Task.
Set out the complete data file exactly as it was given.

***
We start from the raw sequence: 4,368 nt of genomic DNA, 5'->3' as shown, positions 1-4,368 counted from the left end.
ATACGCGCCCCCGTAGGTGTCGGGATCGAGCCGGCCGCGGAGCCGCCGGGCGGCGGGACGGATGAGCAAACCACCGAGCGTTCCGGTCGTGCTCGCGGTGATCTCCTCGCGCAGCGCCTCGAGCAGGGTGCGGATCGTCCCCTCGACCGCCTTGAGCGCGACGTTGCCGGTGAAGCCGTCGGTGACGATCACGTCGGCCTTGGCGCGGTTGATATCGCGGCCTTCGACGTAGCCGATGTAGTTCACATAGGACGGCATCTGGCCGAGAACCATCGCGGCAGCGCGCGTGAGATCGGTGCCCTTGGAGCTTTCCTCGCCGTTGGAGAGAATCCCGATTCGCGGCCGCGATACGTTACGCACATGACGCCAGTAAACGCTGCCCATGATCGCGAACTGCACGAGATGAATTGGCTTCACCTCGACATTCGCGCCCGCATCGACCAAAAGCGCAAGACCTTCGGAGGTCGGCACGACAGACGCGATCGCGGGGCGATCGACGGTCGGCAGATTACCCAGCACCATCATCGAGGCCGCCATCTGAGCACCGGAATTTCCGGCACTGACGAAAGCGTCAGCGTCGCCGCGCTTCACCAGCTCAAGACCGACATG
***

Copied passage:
We start from the raw sequence: 4,368 nt of genomic DNA, 5'->3' as shown, positions 1-4,368 counted from the left end.
ATACGCGCCCCCGTAGGTGTCGGGATCGAGCCGGCCGCGGAGCCGCCGGGCGGCGGGACGGATGAGCAAACCACCGAGCGTTCCGGTCGTGCTCGCGGTGATCTCCTCGCGCAGCGCCTCGAGCAGGGTGCGGATCGTCCCCTCGACCGCCTTGAGCGCGACGTTGCCGGTGAAGCCGTCGGTGACGATCACGTCGGCCTTGGCGCGGTTGATATCGCGGCCTTCGACGTAGCCGATGTAGTTCACATAGGACGGCATCTGGCCGAGAACCATCGCGGCAGCGCGCGTGAGATCGGTGCCCTTGGAGCTTTCCTCGCCGTTGGAGAGAATCCCGATTCGCGGCCGCGATACGTTACGCACATGACGCCAGTAAACGCTGCCCATGATCGCGAACTGCACGAGATGAATTGGCTTCACCTCGACATTCGCGCCCGCATCGACCAAAAGCGCAAGACCTTCGGAGGTCGGCACGACAGACGCGATCGCGGGGCGATCGACGGTCGGCAGATTACCCAGCACCATCATCGAGGCCGCCATCTGAGCACCGGAATTTCCGGCACTGACGAAAGCGTCAGCGTCGCCGCGCTTCACCAGCTCAAGACCGACATG